After the three-day weekend, a major lawsuit against the Texas voter I.D. law will finally be heard in court. See, e.g., this backgrounder from NPR: http://www.npr.org/blogs/itsallpolitics/2014/08/29/344276585/texas-voter-id-law-goes-to-trial?utm_source=twitter.com&utm_campaign=politics&utm_medium=social&utm_term=nprnews
It’s useful at this point to look back at some of the arguments that the parties have made, and to consider what might happen next.
1. The fight over Rule 12(b)6 dismissal of the lawsuit
On October 25, 2013, the State of Texas filed its motion to dismiss this lawsuit, arguing that the plaintiffs had failed to state a claim or adequately demonstrate their legal justification for getting the suit into Federal court. (For those of you not versed on court procedural matters, a “Rule 12(b)6” motion like this gets its name from a particular rule of federal civil procedure – the rule itself basically requires that parties who file suit must give enough detail to show why they are entitled to file a lawsuit. Preemptive fights over the adequacy of a plaintiff’s pleadings are the traditional opening salvos fired by defendants in Federal court, and there isn’t anything particularly unusual or striking about the fact that the State filed such a motion).
Although the State was unsuccessful in its attempt to get a dismissal, we’re likely to see themes from this motion to dismiss reemerge throughout the current trial and appeal.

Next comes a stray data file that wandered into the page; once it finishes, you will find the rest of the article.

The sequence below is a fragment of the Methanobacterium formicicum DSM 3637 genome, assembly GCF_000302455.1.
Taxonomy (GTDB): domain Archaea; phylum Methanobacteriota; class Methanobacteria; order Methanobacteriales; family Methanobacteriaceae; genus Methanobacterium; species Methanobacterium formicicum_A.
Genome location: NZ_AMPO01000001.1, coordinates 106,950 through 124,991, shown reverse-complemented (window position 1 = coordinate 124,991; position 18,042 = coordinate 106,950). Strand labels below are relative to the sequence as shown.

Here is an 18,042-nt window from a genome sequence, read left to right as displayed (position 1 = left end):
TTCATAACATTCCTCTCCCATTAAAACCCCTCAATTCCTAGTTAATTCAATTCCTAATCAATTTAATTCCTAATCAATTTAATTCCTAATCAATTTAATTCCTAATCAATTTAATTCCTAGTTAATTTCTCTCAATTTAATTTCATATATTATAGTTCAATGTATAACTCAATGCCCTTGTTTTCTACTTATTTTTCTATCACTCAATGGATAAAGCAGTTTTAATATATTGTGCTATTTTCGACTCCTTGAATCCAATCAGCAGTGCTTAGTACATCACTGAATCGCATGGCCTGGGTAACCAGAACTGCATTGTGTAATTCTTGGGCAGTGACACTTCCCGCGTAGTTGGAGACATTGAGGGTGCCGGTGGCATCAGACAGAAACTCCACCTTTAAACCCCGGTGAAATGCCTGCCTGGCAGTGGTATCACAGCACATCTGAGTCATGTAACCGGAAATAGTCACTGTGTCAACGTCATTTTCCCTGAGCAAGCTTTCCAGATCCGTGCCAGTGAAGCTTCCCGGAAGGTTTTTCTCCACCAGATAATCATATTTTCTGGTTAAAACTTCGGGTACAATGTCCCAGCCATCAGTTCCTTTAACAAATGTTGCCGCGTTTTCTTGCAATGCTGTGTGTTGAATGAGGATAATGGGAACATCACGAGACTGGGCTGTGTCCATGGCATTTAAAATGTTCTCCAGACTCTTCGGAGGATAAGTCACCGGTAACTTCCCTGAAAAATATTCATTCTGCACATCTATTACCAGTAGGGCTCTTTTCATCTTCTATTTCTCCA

For those of you following along, the motion is available through the Moritz College of Law document repository, and can be found here: http://moritzlaw.osu.edu/electionlaw/litigation/documents/VeaseyDfdntMot2Dismiss.pdf
The State’s position was that the plaintiffs had mischaracterized the 2011 addition of photo i.d. requirements as targeting racial and language minorities for exclusion from the voting process, when the law was racially neutral on its face (in other words, the Texas Legislature had not drafted a photo I.D. requirement that specifically applied only to members of protected minority groups), and that even if the application of the law disproportionately affected minority groups, such an effect was only incidental to the law’s design.
The State argued that Federal courts in other circuits have rejected the argument that voter registration restrictions have to be racially neutral in effect, pointing out that challenges to limitations on voting such as prohibitions against voting by convicted felons, voter registration list purges of non-voters, and other voter registration maintenance disproportionately impacts minority groups, but not illegally.
For instance, as a proportion of the whole population, minorities are overrepresented among the prison population, and as a result of their felony incarceration, this disproportionate group of minority felons are burdened with prohibitions against voting. But because the criminal laws aren’t explicitly shown to be enforced selectively against minorities, and because the disenfranchisement of felons isn’t predicated on the race of the felons, Federal courts have rejected arguments that felony disenfranchisement constitutes racial discrimination.